Amazon’s Relational Database Service (RDS) today officially hit general availability and now offers a Service Level Agreement with a 99.95 percent uptime promise for multi-availability zone deployments.
RDS has already been on the market for three and a half years, but Amazon never considered it to be “generally available” because the company continued to add new features and hadn’t provided a Service Level Agreement for it yet.
As Amazon notes, organizations ranging from NASA’s JPL to Unilever, Flipboard and Airbnb are already using its service, and the company is processing “trillions of I/O requests every month” for what it says are “tens of thousands of businesses” that rely on the service.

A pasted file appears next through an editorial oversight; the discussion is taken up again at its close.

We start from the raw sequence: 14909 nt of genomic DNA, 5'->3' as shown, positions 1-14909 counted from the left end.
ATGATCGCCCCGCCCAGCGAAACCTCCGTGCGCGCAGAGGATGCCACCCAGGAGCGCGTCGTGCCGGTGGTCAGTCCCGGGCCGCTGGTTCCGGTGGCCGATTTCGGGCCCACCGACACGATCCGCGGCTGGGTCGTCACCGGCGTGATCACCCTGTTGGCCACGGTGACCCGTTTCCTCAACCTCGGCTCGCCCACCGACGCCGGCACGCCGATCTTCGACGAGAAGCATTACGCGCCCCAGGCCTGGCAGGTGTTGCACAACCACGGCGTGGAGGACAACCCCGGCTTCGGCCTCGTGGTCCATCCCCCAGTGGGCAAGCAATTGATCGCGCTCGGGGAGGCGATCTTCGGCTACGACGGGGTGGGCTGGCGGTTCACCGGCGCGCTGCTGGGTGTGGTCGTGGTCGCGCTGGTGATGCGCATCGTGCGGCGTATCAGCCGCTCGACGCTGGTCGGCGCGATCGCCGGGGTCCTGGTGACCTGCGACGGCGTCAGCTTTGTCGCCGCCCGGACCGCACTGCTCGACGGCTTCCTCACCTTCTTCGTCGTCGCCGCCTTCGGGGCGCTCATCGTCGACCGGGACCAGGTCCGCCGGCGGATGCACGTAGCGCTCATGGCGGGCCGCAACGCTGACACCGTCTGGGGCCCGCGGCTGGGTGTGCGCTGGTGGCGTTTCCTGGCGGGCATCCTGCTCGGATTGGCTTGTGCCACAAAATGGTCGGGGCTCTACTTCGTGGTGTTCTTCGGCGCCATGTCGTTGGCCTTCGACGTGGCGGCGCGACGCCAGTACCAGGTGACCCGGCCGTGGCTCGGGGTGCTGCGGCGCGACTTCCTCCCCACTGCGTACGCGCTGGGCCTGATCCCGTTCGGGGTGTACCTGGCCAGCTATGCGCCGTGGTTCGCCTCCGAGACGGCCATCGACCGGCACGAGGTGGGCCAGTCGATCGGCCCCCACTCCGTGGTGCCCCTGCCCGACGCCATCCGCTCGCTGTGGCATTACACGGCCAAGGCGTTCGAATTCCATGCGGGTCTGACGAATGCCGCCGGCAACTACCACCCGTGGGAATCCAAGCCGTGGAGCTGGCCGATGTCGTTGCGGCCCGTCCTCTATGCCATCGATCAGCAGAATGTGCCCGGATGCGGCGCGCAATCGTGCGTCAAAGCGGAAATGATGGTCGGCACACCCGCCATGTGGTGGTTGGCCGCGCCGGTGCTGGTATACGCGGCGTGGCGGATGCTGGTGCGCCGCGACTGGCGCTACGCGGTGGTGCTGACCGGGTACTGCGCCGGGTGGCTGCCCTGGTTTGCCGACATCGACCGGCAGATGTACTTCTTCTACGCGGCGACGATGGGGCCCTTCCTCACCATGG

For developers and organizations that rely on RDS, the big news here is obviously not the fact that Amazon now essentially considers the service to be out of beta, but that the Service Level Agreement ensures that they will receive service credits when their databases become unavailable. A 99.95 percent uptime means Amazon expects about 22 minutes per instance per month. Should that level fall under the guaranteed update, Amazon will refund 10 percent of the charges paid and 25 percent of it falls under 99 percent. It’s worth noting that this only holds for multi-availability zone deployments, however, which cost up to 50 percent more than Amazon’s standard deployments.
RDS is now one of four database solutions that Amazon offers and is probably the most traditional one, with support for MySQL, Oracle and SQL Server. It’s also an area where Google’s cloud offerings are relatively competitive, thanks to its recently updated Cloud SQL service and where Microsoft, too, is making some inroads with its own cloud-based database and big data services.